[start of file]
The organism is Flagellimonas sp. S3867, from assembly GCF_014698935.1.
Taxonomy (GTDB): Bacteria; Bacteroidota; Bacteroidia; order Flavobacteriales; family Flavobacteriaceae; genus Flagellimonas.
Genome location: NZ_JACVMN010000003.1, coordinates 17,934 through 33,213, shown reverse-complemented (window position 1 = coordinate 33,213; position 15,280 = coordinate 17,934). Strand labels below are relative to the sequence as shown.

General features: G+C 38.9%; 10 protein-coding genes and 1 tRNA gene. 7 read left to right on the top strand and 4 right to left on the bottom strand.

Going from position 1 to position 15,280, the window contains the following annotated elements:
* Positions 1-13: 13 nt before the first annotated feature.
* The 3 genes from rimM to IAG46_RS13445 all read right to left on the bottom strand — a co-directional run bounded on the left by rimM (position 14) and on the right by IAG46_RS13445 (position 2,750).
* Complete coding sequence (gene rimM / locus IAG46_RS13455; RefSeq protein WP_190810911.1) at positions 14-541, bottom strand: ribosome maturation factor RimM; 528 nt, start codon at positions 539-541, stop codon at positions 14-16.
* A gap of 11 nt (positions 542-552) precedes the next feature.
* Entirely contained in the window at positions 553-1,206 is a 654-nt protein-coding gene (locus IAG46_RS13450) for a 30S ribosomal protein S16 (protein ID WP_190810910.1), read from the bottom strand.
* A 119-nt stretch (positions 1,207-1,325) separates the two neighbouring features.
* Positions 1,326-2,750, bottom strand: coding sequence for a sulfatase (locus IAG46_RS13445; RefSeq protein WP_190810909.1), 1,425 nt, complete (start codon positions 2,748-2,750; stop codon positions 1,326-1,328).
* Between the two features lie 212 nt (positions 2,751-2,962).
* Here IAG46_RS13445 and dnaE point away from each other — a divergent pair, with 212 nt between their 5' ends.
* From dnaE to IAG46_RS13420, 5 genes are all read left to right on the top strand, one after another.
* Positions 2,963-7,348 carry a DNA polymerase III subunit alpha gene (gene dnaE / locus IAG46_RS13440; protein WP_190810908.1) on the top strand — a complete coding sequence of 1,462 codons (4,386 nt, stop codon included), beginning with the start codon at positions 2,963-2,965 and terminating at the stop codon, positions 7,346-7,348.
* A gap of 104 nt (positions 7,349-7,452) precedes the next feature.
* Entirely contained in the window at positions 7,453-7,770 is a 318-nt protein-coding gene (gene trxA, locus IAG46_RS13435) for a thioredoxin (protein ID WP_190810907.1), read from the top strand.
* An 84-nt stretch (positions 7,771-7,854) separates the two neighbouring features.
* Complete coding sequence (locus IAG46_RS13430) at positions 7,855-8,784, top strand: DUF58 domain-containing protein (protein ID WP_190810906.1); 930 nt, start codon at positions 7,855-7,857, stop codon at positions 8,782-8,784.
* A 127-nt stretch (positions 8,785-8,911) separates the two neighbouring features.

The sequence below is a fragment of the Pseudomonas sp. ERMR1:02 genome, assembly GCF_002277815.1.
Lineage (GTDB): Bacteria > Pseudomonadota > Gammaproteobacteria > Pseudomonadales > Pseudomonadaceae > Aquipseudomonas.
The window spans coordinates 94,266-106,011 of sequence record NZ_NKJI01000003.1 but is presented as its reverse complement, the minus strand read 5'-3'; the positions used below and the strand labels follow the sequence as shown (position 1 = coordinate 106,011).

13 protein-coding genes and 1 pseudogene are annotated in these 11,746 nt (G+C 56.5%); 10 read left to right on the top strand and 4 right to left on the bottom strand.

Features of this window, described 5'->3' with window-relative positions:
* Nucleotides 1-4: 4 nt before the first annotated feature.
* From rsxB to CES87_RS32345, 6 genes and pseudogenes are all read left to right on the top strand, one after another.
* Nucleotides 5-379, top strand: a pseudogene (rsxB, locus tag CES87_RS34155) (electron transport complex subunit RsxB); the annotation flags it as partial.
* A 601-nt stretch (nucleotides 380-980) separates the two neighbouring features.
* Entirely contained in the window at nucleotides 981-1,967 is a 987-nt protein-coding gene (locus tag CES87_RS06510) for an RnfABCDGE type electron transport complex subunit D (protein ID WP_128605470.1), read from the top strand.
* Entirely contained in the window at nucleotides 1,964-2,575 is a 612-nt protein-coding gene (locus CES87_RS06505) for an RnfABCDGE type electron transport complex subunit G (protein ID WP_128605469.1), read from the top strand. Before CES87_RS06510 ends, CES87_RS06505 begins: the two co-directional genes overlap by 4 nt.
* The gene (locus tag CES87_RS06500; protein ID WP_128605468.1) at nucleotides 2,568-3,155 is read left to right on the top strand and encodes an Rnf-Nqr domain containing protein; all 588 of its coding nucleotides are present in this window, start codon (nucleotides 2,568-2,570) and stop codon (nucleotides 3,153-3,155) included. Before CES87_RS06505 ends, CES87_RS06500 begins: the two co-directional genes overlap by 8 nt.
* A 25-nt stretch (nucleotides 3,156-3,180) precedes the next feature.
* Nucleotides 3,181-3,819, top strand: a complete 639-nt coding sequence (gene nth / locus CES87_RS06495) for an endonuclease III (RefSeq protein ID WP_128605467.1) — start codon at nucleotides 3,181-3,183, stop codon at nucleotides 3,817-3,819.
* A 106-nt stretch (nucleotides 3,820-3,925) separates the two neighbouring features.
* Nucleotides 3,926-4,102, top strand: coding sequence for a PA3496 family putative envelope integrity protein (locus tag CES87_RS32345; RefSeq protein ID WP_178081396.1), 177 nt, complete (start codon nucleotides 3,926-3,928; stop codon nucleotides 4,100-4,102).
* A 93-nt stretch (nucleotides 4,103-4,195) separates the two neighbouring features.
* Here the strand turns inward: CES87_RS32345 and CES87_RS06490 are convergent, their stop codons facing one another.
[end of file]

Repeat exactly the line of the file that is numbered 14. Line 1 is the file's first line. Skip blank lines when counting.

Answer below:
* Here IAG46_RS13445 and dnaE point away from each other — a divergent pair, with 212 nt between their 5' ends.